Genes vs. Ideas: The quest for the modern population


What is more important in a child’s value to the state, their genes or their ideas?  During the interwar period Nazi Germany and the Soviet Union would have answered that question in contradictory ways even though both countries were attempting a massive increase in reproduction.  Hoffman and Timmin in “Utopian Biopolitics” from Beyond Totalitarianism  argued that the summation of a child’s value to the state depended on the ideology propounded by the governing party. ((David L. Hoffmann and Annette F. Timm, “Utopian Biopolitics: Reproductive Policies, Gender Roles, and Sexuality in Nazi Germany and the Soviet Union” in Beyond Totalitarianism: Stalinism and Nazism Compared, ed. Michael Geyer and Sheila Fitzpatrick (New York: Cambridge University Press, 2009), 87))  In Germany under the National Socialst party racial hygiene was the most important aspect of the population increase.  The Soviet Union desired a larger population built upon the ideology of the socialist party.  Both states desired an increased population tailored to their idea of the ideal modern state.

Nazi Germany officially and unofficially influenced the German population to reproduce in order to create “Aryan” children.  The repurposing of health centers into eugenics centers counts as only one example of many state sponsored attempts to ensure racial purity among newborns. ((99))  The logical rhetoric that emerged from such gene centric ideas eliminated other social values.  The regime, and Himmler specifically, linked masculinity and prowess in battle to virility.  Therefore, men were encouraged to engage in intra- and extra-marital intercourse; the only caveat being the child produced must be Aryan. ((Hoffmann and Timm, “Utopian Biopolitics” in Beyond Totalitarianism,106))  Thus the genetic “health” of the child overpowered the traditional, middle class nuclear family structure in Nazi politics.  The Soviet Union did the exact opposite in its attempt to raise the next generation of socialists.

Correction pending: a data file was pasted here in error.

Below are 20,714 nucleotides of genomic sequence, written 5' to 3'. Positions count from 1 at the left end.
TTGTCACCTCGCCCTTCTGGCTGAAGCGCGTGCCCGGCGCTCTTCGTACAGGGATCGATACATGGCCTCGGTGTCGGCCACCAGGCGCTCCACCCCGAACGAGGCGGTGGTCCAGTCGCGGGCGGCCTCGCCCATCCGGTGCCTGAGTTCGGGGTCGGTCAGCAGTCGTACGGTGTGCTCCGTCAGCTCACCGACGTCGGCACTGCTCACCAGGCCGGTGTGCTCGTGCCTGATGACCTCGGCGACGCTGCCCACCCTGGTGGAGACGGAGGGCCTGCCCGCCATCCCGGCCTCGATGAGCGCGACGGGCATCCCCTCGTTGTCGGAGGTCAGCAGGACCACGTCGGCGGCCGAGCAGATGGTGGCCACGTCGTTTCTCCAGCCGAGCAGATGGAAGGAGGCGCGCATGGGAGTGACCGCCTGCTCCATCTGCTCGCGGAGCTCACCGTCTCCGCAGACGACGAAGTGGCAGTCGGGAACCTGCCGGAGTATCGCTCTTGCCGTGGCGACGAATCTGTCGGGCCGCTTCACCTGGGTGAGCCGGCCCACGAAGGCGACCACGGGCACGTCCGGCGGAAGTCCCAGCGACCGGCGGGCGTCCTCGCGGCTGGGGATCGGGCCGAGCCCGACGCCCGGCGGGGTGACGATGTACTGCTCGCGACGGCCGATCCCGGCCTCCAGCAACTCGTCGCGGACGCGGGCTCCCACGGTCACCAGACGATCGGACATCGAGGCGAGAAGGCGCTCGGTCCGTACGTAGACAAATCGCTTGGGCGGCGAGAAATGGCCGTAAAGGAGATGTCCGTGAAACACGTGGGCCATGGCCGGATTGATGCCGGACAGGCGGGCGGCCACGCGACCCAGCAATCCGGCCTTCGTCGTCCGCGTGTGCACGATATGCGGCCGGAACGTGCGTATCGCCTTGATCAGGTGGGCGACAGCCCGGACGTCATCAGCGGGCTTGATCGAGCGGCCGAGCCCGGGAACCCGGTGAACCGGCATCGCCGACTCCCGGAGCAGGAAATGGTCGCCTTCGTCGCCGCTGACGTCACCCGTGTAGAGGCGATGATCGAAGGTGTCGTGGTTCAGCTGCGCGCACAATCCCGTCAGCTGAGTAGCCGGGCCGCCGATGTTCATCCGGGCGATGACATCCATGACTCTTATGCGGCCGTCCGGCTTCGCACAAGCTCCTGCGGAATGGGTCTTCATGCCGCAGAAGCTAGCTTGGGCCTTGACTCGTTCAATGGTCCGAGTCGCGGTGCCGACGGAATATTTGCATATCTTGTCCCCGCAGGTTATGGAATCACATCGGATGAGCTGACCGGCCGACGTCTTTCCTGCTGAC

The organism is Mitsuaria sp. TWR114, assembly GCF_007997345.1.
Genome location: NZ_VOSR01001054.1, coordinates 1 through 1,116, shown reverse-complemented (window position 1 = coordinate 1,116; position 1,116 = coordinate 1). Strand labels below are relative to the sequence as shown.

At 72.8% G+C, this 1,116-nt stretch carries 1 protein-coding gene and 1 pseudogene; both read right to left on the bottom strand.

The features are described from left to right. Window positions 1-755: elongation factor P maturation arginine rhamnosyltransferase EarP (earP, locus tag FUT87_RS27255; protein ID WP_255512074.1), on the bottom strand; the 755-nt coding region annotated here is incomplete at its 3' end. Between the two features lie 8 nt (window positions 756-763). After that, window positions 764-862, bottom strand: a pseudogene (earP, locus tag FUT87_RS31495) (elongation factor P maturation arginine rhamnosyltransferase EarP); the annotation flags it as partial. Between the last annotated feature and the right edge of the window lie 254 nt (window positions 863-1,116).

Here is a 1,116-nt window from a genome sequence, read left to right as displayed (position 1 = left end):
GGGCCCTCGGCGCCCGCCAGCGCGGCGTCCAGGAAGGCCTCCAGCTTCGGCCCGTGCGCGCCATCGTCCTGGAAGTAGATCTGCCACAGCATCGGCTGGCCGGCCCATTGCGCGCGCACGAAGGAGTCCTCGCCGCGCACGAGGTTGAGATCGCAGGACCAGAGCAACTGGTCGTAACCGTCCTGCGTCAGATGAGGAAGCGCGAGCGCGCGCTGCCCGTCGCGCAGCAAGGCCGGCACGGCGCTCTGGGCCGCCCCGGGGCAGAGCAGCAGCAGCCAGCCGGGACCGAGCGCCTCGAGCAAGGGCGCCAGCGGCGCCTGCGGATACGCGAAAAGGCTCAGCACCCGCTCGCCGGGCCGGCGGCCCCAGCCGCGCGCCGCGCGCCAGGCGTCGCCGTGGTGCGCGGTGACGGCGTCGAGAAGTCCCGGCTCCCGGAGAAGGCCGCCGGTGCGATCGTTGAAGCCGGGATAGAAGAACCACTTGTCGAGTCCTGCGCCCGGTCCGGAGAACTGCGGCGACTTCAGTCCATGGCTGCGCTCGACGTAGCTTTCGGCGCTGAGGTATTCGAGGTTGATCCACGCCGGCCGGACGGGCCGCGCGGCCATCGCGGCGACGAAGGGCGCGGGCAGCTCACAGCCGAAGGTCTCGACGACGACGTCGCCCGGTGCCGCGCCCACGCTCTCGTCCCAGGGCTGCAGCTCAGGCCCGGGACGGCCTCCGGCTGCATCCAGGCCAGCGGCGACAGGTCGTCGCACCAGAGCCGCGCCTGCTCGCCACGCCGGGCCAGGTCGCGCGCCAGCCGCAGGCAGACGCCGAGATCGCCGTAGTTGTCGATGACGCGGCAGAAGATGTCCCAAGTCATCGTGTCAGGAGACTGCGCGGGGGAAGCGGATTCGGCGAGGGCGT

The Soviet Union reinforced the nuclear family structure in an attempt to increase the quantity and quality of children produced by socialist couples.  Throughout the 1930s the government passed several laws outlawing abortion, establishing strict child support protocol, and, making birth registration necessary with both parents listed. ((Hoffmann and Timm, “Utopian Biopolitics” in Beyond Totalitarianism, 110))   Moreover, the government sponsored studies analyzing the best ways to ensure women’s reproductive health.  In the 1920s one soviet doctor concluded that “women would optimize their productivity by having three children, all four years apart.” ((Hoffmann and Timm, “Utopian Biopolitics” in Beyond Totalitarianism, 111))  These factors, combined with the increase of pro-paternity propaganda in theory ought to have increased family size and perpetuated solid, stalinist ideas.

The manner in which modern states attempted to increase population during the interwar period in “Utopian Biopolitics” brings up several interesting questions.  Why did neither Nazi Germany nor the Soviet Union experience a drastic increase in birth rates?  How much of an effect does state policy truly have on the reproductive choices of its citizens?